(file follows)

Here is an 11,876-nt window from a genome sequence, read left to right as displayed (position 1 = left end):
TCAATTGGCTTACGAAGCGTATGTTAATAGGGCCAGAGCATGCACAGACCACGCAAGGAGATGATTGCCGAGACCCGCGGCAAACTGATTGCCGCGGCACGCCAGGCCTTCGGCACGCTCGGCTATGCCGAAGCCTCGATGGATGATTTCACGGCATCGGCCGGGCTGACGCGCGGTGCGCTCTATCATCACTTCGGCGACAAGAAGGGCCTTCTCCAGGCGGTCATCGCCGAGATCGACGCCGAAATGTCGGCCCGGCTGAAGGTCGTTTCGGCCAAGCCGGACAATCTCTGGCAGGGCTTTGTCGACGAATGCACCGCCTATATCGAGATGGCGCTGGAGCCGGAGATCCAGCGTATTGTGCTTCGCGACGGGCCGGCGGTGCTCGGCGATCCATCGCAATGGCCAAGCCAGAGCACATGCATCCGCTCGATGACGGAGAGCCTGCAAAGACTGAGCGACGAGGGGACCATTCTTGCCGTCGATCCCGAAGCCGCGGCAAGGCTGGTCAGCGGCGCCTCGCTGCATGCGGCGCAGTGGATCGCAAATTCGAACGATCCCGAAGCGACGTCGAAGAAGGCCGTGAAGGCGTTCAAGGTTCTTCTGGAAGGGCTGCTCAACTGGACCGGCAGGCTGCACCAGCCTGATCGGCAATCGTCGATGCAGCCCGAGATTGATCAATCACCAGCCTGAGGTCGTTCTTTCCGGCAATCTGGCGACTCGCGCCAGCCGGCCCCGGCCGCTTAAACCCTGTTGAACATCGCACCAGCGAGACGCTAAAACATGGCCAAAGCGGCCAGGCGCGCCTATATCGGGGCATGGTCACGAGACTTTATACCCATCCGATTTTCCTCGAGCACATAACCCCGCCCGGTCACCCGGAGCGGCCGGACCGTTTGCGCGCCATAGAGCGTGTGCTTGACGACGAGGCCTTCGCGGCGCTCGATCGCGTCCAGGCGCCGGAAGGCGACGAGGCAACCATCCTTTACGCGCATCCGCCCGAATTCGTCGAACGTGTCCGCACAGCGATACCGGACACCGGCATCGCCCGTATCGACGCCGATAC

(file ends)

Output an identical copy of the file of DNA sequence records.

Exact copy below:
Here is an 11,876-nt window from a genome sequence, read left to right as displayed (position 1 = left end):
TCAATTGGCTTACGAAGCGTATGTTAATAGGGCCAGAGCATGCACAGACCACGCAAGGAGATGATTGCCGAGACCCGCGGCAAACTGATTGCCGCGGCACGCCAGGCCTTCGGCACGCTCGGCTATGCCGAAGCCTCGATGGATGATTTCACGGCATCGGCCGGGCTGACGCGCGGTGCGCTCTATCATCACTTCGGCGACAAGAAGGGCCTTCTCCAGGCGGTCATCGCCGAGATCGACGCCGAAATGTCGGCCCGGCTGAAGGTCGTTTCGGCCAAGCCGGACAATCTCTGGCAGGGCTTTGTCGACGAATGCACCGCCTATATCGAGATGGCGCTGGAGCCGGAGATCCAGCGTATTGTGCTTCGCGACGGGCCGGCGGTGCTCGGCGATCCATCGCAATGGCCAAGCCAGAGCACATGCATCCGCTCGATGACGGAGAGCCTGCAAAGACTGAGCGACGAGGGGACCATTCTTGCCGTCGATCCCGAAGCCGCGGCAAGGCTGGTCAGCGGCGCCTCGCTGCATGCGGCGCAGTGGATCGCAAATTCGAACGATCCCGAAGCGACGTCGAAGAAGGCCGTGAAGGCGTTCAAGGTTCTTCTGGAAGGGCTGCTCAACTGGACCGGCAGGCTGCACCAGCCTGATCGGCAATCGTCGATGCAGCCCGAGATTGATCAATCACCAGCCTGAGGTCGTTCTTTCCGGCAATCTGGCGACTCGCGCCAGCCGGCCCCGGCCGCTTAAACCCTGTTGAACATCGCACCAGCGAGACGCTAAAACATGGCCAAAGCGGCCAGGCGCGCCTATATCGGGGCATGGTCACGAGACTTTATACCCATCCGATTTTCCTCGAGCACATAACCCCGCCCGGTCACCCGGAGCGGCCGGACCGTTTGCGCGCCATAGAGCGTGTGCTTGACGACGAGGCCTTCGCGGCGCTCGATCGCGTCCAGGCGCCGGAAGGCGACGAGGCAACCATCCTTTACGCGCATCCGCCCGAATTCGTCGAACGTGTCCGCACAGCGATACCGGACACCGGCATCGCCCGTATCGACGCCGATAC